Staffordshire bull terriers and pit bull terriers have a lot in common with one another, both physically and in terms of personality. Each is stocky, strong, with a distinctive "boxy" head and loving personality. Despite the various similarities, the two breeds have some key distinctions to consider before acquiring either. But that doesn’t mean one is more suitable than the other as a pet for your family.
It’s probable that the Staffordshire bull terrier is an ancestor of the pit bull. Both originated in England in the 19th century. The pit bull is the result of various crossbreeding between bull terriers and bulldogs. The breed we recognize today as the pit bull was first registered with the United Kennel Club in 1898. The Staffordshire bull terrier is the result of crossbreeding between Manchester terriers and bulldogs in the 19th century. The pit bull was used as a farmhand, guard, fighting dog and hunter. The Staffordshire bull terrier was mainly used for catching and killing vermin and as a British Army mascot by the Staffordshire Regiment.
The clear winner in the size and strength category is the pit bull, who is famed for his hulking frame and raw power. Males stand between 18 and 21 inches tall at the withers and females stand between 17 and 20 inches. Males weigh between 35 and 60 pounds, while females weigh 30 to 50 pounds. Staffordshire bull terriers, while stocky and stout, are much smaller and lighter. The average height for a Staffordshire bull terrier of any sex is between 14 and 16 inches tall at the withers. Males typically weigh 28 and 34 pounds, while females weigh between 24 and 34.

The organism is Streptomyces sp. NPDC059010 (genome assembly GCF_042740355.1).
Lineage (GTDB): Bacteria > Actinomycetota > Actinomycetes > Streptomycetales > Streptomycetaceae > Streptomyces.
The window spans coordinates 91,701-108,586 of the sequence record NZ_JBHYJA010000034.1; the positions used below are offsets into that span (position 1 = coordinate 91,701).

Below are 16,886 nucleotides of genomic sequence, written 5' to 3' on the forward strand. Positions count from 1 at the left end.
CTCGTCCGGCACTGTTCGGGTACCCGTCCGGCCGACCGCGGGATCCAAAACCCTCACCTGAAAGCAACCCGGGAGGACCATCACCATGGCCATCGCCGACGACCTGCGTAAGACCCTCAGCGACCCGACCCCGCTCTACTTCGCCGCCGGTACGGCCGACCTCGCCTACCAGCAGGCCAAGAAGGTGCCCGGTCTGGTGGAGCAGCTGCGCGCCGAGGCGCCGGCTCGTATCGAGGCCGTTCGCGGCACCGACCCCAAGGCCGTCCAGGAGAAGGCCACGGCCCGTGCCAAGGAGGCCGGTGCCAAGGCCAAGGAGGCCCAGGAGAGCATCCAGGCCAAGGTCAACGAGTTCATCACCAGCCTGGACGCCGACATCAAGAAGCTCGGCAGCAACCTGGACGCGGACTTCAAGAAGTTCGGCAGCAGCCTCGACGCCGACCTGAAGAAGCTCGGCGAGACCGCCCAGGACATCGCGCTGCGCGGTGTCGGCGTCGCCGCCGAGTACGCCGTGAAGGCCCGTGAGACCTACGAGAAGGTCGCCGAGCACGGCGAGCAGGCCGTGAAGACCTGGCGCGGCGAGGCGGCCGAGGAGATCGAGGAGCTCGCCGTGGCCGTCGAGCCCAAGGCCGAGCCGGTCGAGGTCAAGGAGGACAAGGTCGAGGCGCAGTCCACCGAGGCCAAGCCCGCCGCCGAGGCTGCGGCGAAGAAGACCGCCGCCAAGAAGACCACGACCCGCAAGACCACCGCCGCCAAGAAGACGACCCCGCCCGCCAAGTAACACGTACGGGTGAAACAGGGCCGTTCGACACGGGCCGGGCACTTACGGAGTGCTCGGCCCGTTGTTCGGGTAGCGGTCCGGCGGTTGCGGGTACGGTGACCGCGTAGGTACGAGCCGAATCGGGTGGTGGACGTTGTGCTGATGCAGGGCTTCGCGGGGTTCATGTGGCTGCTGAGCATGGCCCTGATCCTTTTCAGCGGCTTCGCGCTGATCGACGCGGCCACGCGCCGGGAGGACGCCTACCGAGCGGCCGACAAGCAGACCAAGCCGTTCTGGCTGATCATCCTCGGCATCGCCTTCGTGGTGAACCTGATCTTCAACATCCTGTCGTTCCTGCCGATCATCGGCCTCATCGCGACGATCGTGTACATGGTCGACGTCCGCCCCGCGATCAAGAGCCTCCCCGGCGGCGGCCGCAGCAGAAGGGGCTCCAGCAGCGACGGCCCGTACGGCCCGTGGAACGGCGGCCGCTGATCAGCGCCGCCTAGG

Both dogs are friendly, fun-loving, playful and loyal. Both are alert and react quickly to perceived danger, making them useful watchdogs. The pit bull is less gregarious than the Staffordshire bull terrier. While a Staffordshire will happily bound over to greet a stranger, the pit bull will watch and wait to see what his master does. Neither breed is inherently aggressive when well-socialized and trained, although both are confident and will stand their ground if threatened.
Due to their short coats, neither breed requires much in the way of grooming. Pit bulls require a little more exercise than Staffordshire bull terriers. They are bigger and more athletic and thrive in an environment that challenges them physically. They are ideal candidates for agility training. Staffordshire bull terriers are no slouches, but they are more content to spend the day in the house than the pit bull, although they do enjoy an active lifestyle.
Both breeds are watchful, confident and alert, making them useful as watchdogs. People looking for a guard dog would be better advised to consider a herding breed like a German shepherd instead of a pit bull or Staffie. Despite the power, strength and formidable appearance of the pit bull, he is an average guard dog at best, his fondness of people will let him down. The Staffie too may be a great watchdog, but the average specimen is too small to reliably take on an intruder by himself.
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